Doomtree assume the role of drill sergeant one minute, wise barstool sage the next. Most of their tough love scenarios involve bottles and battles with fallen angels, “baptized in bourbon/capsized for certain.”

It’s not all dead-ends and sob stories. Most of tracks soar with a sense of urgency and fierce determination to right past wrongs. “It’s like we don’t even talk no more/ never seem to really anyway/ just repeated single serving and erections/best wishes on your way/can you see how we speak right through each other?” P.O.S. sings on his shit-happens lament, “Liver Let Die.”

Though common themes thread through Doomtree’s lyrical content, each emcee and producer brings a unique and distinct sound to the album. They make it seem easy, even if it wasn’t.

“I think that was one of the challenges for us as solo emcees,” says Dessa. “The styles are so disparate that it took a lot of dedicated effort to make something that was cohesive but still really showcased a huge range.”

It helps that Doomtree grew up in a community that encourages cross-genre pollination, so to speak. Unlike the majority of music scenes across the country, Minneapolis seems more or less immune to divisive cliques. Death metal bands play with folk artists, for example.

And it’s not just the musicians, but the listeners as well. “It’s not just ‘I’m a hip-hop head’ or ‘I’m an indie rocker’,” Dessa says. “They’re really willing to listen to all types of stuff and go to shows that have really mixed bills.”

“I think that’s one of the bigger reasons we’ve had so many shows,” Cecil Otter says. When he and P.O.S. were first starting out, they would play anywhere, with anyone. That flexibility continues to give Doomtree a consistent leg-up on today’s word-of-mouth music world. P.O.S. recently toured with Underoath, and while much of the audience was understandably confused, by the end of each gig he converted at least a few hard rock fans to his signature sound.

“I went to see Atmosphere and Dillinger Four once in Chicago and people were brawling. It was a total mess,” P.O.S. says. “If that same show happened in Minneapolis it would be a straight party. I feel like nowadays more and more it gets easier to do that and have it be okay, but it’s nothing like Minneapolis.”

With the new crew album—plus releases by Cecil Otter (Aug. 27) and Dessa, Mike Mictlan and Lazerbeak out later this year—Doomtree just might convince the rest of us to bounce outside the box.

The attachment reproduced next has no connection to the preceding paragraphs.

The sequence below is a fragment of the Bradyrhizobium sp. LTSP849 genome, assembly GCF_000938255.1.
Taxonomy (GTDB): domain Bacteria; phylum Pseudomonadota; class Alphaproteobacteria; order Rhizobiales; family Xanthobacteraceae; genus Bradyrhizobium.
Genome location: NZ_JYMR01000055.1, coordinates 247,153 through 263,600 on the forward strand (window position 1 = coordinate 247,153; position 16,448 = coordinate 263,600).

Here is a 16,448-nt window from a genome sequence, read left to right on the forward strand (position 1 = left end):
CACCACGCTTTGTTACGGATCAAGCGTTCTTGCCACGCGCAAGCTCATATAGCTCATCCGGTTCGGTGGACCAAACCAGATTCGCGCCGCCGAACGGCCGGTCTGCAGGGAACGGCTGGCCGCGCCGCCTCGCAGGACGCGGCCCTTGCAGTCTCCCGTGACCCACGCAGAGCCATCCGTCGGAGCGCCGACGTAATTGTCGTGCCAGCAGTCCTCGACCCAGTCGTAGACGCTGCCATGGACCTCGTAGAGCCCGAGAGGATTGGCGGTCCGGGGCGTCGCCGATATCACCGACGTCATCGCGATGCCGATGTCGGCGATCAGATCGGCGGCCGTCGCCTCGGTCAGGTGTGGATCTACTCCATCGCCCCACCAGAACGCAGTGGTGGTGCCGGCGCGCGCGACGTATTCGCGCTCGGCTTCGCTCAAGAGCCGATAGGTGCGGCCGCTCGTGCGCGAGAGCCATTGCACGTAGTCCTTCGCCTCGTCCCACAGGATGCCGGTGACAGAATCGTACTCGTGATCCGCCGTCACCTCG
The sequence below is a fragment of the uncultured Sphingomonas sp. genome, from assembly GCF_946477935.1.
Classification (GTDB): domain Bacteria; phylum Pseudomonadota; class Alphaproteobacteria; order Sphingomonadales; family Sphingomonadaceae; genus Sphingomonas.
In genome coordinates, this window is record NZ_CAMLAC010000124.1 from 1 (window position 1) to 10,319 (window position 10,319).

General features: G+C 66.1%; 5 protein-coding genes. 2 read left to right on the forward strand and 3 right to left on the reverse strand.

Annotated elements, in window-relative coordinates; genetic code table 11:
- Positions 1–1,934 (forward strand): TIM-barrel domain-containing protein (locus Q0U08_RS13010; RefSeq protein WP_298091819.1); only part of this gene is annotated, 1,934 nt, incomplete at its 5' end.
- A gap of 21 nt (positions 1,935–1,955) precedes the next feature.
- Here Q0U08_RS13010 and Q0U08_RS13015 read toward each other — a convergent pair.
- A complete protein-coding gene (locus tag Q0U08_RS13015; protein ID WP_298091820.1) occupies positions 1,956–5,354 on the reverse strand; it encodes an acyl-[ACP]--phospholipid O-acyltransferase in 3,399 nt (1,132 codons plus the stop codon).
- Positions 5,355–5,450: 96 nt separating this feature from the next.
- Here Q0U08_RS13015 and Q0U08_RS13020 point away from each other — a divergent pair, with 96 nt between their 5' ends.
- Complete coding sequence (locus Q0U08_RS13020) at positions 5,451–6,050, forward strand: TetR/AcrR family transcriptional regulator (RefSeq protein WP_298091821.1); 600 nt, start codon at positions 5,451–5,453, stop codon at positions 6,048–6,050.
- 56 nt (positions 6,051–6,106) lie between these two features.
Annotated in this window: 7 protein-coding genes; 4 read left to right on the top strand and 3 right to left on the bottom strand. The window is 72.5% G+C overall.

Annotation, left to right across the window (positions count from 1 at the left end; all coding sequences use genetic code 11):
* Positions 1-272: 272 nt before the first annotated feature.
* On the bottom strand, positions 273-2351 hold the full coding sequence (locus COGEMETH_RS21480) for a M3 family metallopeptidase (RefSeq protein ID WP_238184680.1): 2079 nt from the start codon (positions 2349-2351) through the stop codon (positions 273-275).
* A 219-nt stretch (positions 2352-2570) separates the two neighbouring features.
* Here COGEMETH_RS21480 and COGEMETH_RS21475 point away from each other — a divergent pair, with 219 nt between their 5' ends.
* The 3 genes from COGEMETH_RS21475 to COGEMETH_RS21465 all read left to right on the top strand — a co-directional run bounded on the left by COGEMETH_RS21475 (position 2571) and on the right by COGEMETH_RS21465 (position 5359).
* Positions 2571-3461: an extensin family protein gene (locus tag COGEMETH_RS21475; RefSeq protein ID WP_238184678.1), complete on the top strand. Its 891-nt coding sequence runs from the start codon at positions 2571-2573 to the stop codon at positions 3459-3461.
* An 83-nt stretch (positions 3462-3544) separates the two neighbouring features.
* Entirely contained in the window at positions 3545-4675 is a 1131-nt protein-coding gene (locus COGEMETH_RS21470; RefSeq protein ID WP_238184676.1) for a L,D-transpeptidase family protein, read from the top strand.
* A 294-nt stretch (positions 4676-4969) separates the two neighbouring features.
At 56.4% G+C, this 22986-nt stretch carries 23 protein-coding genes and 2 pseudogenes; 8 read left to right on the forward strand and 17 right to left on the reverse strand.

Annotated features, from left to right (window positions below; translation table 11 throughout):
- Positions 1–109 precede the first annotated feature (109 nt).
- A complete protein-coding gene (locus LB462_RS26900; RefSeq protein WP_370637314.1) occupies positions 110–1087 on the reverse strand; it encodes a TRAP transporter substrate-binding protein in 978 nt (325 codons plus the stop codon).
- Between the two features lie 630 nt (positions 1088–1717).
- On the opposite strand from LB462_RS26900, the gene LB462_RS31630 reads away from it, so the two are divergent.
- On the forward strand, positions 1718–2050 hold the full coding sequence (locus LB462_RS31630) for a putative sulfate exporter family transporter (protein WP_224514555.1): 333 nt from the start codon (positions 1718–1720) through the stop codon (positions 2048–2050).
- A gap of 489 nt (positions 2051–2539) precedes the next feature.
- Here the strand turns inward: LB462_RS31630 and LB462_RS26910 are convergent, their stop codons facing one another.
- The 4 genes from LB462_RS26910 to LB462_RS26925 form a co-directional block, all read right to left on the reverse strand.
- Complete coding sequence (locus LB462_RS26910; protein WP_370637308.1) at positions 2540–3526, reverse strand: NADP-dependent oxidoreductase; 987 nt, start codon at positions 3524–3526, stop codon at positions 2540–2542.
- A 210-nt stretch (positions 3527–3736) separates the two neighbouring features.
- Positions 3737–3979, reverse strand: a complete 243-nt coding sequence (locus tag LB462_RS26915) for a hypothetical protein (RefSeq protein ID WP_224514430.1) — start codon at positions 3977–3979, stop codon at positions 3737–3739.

Dallas Observer

Get Doomed
Rapper POS, of Minneapolis' Doomtree collective, has one of the most interesting bios in hip-hop. He started in the punk scene as a guitarist and singer, initially hating but eventually accepting hip-hop as an art form. He still straddles the line between the two worlds, using electric guitars and hard-hitting drum beats to back his angry rhymes—a better mesh of rock and rap than this show's headliner. Doomtree opens for Flobots 8 p.m. Tuesday at The Pontiac Garage (formerly The Cambridge Room) in the House of Blues, 2200 N. Lamar St. Tickets are $15. Call 214-978-BLUE or visit -Jesse Hughey

O.C. Weekly

Branching Out With Doomtree

We hyped the Flobots show at House of Blues tonight in our calendar section this week, but I would like to urge you to get to the club early (doors open at 7 p.m., show starts at 8) for Doomtree. They're a nine-strong Minneapolis hip-hop crew who sound like an ideal hybrid between the Rhymesayers and anticon. labels' dominant aesthetics.
Doomtree's five MCs (including P.O.S.) relate poignant, metaphor-rich tales that keep it real without being overly obvious about it. The group's four DJs and producers lace their tracks with solid, fresh funkiness and unusual orchestrations/instrumentation (probably sampled, but there's a serious artfulness to it) that stand up to several listens. Doomtree's self-titled album (out July 29) is one of the most assured hip-hop efforts of 2008. -Dave Segal

Salt Lake City Weekly
If there’s any justice in this world, 2008 will be the year P.O.S. finally hits it big and joins the ranks of fellow Minneapolis artists Atmosphere, Brother Ali and The Hold Steady—high-profile movers and shakers who share a label/collaborated with the genre-bending emcee. Why the world hasn’t latched on to P.O.S.’s trailblazing sound is a mystery and damned shame. We predicted huge success for him in 2004 when Ipecac Neat first delivered its relentless wake-up call to action. The ferocious political rants, blazing social commentary and heart-on-sleeve confessions improved and intensified on Audition (2006), an album that matched P.O.S.’s lightning speed wit, piss and vinegar with tight, inventive beats/samples. Oh, and the live performances? Man. P.O.S. connects with his audiences on a visceral level, often stepping offstage and inviting the crowd to circle around him as they chant along to familiar songs—even new ones off his forthcoming release later this year. It’s only a matter of time before word-of-mouth praise pushes P.O.S. and the entire Doomtree collective to the next level. Get in on the ground floor while you still can. In the Venue, 579 W. 200 South, 7 p.m. All-ages. Tickets: (with Underoath)  -Jamie Gadette